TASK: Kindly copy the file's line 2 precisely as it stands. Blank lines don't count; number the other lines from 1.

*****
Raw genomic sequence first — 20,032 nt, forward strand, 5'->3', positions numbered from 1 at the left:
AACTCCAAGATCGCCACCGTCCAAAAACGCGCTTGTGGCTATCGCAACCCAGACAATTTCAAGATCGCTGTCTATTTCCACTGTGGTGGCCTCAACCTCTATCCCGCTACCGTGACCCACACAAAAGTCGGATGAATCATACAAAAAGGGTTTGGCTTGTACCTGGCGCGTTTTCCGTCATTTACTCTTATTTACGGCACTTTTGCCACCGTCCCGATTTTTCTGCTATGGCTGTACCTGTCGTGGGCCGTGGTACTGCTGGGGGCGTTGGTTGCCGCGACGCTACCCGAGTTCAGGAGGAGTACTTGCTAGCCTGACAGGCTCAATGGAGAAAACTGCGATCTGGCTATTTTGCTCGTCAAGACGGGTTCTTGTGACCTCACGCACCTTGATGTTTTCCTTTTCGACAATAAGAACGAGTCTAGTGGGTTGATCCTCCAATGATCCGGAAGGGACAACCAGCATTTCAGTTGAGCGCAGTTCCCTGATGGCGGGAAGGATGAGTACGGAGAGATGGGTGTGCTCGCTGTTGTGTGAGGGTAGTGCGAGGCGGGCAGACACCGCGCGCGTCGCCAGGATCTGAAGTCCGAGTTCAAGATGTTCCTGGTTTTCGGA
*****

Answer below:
AACTCCAAGATCGCCACCGTCCAAAAACGCGCTTGTGGCTATCGCAACCCAGACAATTTCAAGATCGCTGTCTATTTCCACTGTGGTGGCCTCAACCTCTATCCCGCTACCGTGACCCACACAAAAGTCGGATGAATCATACAAAAAGGGTTTGGCTTGTACCTGGCGCGTTTTCCGTCATTTACTCTTATTTACGGCACTTTTGCCACCGTCCCGATTTTTCTGCTATGGCTGTACCTGTCGTGGGCCGTGGTACTGCTGGGGGCGTTGGTTGCCGCGACGCTACCCGAGTTCAGGAGGAGTACTTGCTAGCCTGACAGGCTCAATGGAGAAAACTGCGATCTGGCTATTTTGCTCGTCAAGACGGGTTCTTGTGACCTCACGCACCTTGATGTTTTCCTTTTCGACAATAAGAACGAGTCTAGTGGGTTGATCCTCCAATGATCCGGAAGGGACAACCAGCATTTCAGTTGAGCGCAGTTCCCTGATGGCGGGAAGGATGAGTACGGAGAGATGGGTGTGCTCGCTGTTGTGTGAGGGTAGTGCGAGGCGGGCAGACACCGCGCGCGTCGCCAGGATCTGAAGTCCGAGTTCAAGATGTTCCTGGTTTTCGGA